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Worth A Look: 40%
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Total Crap: 0%

2 reviews, 3 user ratings

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Legend of Rita, The
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by Greg Muskewitz

"The legend of Bibiana Beglau"
5 stars

On its own, "The Legend of Rita" is a decent, recommendable film, but it is further carried by one remarkable performance that pulls it further and greater beyond. The idea of political activism and revolt is not an uncommon one, especially in those surfacing from other countries. In this case it's Germany, still divided East and West, and spotty director Volker Schlondorff treats the story as pulp fiction overriding the more realistic, though unneeded verism --for the most part.

One thing the press kit helpfully points out that would have been just as useful in the film, was that "legend" is a connotation for "false identity" used by the Stasi/East German secret police. During those somewhat turbulent days in the 1970s, of rebellious fighting and staging against the government, Rita Vogt (Bibiana Beglau) is in with an energetic, idealistic group, and she's in love with the mastermind. But as times change, and their fugitive status is continually upped in priority, it forces them to seek refuge with the GDR --the secret police. In exchange for some tipoffs by Rita, they temporarily hide and cover for them.

Yet still the group, pretty much consisting of four major members, two representatives for both sexes, they face an internecine. Rita and the neophyte of the group Friederike (Jenny Schily) decide to be protected by the GDR and allow them to create legends --or new identities-- for them and function as normal people within the society. The others in the group opt to continue their political terrorism, while Rita, separated from Friederike, is working in East Germany and building a slightly more-than-friendly relationship with a divorced alcoholic, Tatjana (Nadja Uhl). The former activists' coup d'etat ends abruptly, and in the process, Rita's cover is blown, so she must be removed and placed again with a new legend.

Writer Wolfgang Kohlhaase (collaborating with Schlondorff) notes that although Rita was a fictional character, such actions and times were all drawn from the events of that period. And the government's involvement with these recalcitrants and what we learn of that, is in itself quite intriguing though I'm sure a bit gilded --but regardless, it is a truthful-inspired piece of fiction. It reminded me a lot of a "The Fugitive"-type comic book or graphic novel, following the chameleonic identities, bringing about new characters and old at the most opportune times and using them most advantageously. "The Legend of Rita" has its share of action and suspense: several exciting and tense motorcycle chases, a bank robbery, the jail bust, etc. None of these elements are repetitiously used, if anything, it might have been more interesting to give her more fake aliases, though in that case it would have been syllogistic, moving from the close tie in reality into a more fictional, less meaningful tale.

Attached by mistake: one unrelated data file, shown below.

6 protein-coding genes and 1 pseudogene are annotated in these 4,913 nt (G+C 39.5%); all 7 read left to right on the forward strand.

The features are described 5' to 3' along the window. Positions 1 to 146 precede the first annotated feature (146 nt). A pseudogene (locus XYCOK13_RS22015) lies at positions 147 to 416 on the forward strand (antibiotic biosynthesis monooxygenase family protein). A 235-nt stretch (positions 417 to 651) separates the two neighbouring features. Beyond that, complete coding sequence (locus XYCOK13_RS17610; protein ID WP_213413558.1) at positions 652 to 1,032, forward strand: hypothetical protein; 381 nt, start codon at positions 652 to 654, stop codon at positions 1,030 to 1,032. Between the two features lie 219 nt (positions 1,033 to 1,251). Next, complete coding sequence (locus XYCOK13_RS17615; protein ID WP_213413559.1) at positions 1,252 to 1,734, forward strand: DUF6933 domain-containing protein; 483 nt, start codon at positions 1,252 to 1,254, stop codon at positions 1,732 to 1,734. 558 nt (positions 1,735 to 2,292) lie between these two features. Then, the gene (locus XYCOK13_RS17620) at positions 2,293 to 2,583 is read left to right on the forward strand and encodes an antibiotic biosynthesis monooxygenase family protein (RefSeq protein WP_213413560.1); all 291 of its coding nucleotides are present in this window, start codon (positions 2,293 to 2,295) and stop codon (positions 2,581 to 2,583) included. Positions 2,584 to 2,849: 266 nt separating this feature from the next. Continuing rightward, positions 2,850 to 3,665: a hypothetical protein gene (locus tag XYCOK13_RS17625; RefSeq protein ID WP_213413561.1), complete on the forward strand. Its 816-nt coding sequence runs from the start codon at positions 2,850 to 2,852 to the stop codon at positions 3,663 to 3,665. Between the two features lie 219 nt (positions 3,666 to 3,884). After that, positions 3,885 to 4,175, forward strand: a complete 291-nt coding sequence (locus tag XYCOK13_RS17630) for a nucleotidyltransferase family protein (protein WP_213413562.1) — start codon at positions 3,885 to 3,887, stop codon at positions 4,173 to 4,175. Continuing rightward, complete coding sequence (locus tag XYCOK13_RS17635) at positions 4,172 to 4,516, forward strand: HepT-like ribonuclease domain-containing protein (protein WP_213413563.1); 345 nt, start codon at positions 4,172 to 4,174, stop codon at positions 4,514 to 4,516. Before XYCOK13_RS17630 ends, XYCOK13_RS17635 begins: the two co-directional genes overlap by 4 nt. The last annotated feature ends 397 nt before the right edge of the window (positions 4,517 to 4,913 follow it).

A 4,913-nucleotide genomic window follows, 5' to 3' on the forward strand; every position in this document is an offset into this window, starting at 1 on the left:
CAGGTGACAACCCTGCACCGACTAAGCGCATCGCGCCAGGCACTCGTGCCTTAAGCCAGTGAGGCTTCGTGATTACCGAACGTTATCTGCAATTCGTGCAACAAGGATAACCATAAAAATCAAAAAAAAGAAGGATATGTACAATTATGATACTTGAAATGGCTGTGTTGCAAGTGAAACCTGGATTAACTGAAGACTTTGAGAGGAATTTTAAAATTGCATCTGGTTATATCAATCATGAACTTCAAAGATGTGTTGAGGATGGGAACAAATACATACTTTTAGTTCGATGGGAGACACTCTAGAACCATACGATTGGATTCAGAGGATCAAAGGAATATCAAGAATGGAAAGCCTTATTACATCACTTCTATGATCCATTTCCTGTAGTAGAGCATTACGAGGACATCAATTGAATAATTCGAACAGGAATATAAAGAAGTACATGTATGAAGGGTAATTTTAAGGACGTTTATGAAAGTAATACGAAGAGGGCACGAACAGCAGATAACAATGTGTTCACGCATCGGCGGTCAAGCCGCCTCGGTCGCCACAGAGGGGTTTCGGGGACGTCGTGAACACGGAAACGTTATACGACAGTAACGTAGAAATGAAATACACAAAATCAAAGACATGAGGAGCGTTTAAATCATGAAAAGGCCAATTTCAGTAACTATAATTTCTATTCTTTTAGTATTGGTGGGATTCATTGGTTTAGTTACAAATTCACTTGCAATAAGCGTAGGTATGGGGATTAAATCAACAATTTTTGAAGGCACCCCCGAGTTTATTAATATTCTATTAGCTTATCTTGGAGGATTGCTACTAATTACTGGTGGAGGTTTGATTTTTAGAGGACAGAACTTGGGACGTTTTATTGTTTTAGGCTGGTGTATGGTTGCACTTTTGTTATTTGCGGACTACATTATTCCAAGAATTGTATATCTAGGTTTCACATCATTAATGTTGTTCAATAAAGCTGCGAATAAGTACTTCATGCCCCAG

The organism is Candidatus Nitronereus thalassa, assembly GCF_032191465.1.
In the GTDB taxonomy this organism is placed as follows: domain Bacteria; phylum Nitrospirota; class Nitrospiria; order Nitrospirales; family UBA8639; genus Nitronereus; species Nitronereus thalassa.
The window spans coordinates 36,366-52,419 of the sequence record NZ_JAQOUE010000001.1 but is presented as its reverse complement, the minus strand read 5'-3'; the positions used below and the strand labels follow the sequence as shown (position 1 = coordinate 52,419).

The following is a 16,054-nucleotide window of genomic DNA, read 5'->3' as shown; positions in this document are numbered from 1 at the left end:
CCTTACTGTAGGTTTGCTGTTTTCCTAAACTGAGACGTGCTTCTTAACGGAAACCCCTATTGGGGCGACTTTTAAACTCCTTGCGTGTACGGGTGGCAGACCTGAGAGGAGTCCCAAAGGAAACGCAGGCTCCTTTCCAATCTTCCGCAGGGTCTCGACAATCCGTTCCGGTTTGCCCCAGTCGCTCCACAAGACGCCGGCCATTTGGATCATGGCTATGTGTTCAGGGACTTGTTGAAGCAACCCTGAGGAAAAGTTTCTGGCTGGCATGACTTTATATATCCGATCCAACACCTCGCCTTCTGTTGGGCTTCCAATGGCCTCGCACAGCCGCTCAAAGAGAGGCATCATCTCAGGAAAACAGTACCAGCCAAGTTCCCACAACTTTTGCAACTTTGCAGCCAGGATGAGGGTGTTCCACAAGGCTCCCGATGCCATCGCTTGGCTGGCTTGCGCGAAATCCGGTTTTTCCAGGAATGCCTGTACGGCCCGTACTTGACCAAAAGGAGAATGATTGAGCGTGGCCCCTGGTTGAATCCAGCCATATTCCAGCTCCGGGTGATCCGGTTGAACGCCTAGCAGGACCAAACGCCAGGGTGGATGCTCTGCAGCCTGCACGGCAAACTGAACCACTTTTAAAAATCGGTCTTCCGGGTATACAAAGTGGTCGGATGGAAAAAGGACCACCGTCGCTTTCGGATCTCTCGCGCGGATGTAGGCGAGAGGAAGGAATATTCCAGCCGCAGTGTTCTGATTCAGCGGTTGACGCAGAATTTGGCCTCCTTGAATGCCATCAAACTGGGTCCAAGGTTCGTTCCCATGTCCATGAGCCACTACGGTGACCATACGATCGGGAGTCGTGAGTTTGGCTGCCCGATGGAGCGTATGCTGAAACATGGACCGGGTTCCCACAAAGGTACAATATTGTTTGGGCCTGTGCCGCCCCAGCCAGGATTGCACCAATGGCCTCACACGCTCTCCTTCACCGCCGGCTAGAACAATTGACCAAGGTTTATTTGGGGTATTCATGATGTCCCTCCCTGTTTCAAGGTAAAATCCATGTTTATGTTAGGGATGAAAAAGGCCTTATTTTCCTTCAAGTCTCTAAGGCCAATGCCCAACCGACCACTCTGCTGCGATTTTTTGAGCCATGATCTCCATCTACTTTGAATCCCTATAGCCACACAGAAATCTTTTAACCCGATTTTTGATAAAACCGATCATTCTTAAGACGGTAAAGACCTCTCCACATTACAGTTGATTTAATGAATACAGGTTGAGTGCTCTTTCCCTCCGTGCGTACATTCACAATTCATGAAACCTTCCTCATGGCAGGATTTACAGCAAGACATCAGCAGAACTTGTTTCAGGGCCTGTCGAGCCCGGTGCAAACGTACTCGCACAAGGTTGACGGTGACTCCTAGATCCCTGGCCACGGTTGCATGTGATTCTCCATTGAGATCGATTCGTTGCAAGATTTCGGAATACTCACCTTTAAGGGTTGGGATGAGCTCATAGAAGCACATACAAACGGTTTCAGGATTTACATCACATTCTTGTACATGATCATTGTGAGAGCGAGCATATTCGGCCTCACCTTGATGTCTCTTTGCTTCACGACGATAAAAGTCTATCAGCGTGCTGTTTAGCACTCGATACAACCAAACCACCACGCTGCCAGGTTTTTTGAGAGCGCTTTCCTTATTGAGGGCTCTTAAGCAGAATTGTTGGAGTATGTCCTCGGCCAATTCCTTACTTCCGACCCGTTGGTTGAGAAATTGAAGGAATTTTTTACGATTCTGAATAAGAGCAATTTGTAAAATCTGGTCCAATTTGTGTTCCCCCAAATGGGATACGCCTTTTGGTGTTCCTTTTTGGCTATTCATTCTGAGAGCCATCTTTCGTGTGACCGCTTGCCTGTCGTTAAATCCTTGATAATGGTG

Bibiana Beglau, in a word, is outstanding. She's an actress of grand-scale talent in a most accessible light. Her anonymity as an actress to me makes her easier to invest belief into her performance of Rita, yet still see her dexterity of losing herself into her inner-cum-outer creation. A beauty to admire, no single factor or feature is salient or singled out with Beglau, instead leading it to be a natural combination of all aspects. Schlondorff harnesses and uses her strength to penetrate "The Legend of Rita" to a very full and positive position. He similarly does the same with Nadja Uhl, who has the positive zaftig and physique a realistic and sensible woman would want. Uhl is another talent well-worth investing in.

Possibly the reason for Schlondorff's wonderful handling of the material, is because as I suspect, it has a more personal bearing than, say, "Palmetto" or the TV-movie "Murder on the Bayou," or even "The Ogre." Despite what connections he may have had with the latter was not conveyed in the actual movie. But when Schlondorff appears to be enthused or enticed with a flourishing idea --like this, or 1979's "The Tin Drum"-- it really carries over into the film and his tactics of storytelling. I don't think that's something too overwhelming to ask for in a filmmaker, a vehemence and enthusiasm about what they want to tell. With "The Legend of Rita," and especially because of Beglau's performance, it creates a legend/identity all for itself.

With Martin Wuttke, Harald Schrott and Alexander Beyer.


On a sidebar, I wanted to point out two minor observations I made. The first was nothing more than a simple gaffe, whereby Rita, glaring outside through an open door, the glass pane centered on the door reflects the film crew standing behind. The second thing was one of the clubs Rita was at, Club Kino, which bears the same name as the distribution company, Kino, who is responsible for distributing this. Was it a devious attempt at "studio-plugging" or nothing more than a coincidental happenstance?

Final Verdict: B+.

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originally posted: 04/14/01 10:38:55
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User Comments

6/14/04 Jairo Viafara Serious and compelling of one of the most dramatic times in German history. 5 stars
12/31/01 Marion Delgado Riveting performance. Excellent job. 5 stars
6/13/01 John Woodward Incredible Film! Schloendorff's best! 5 stars
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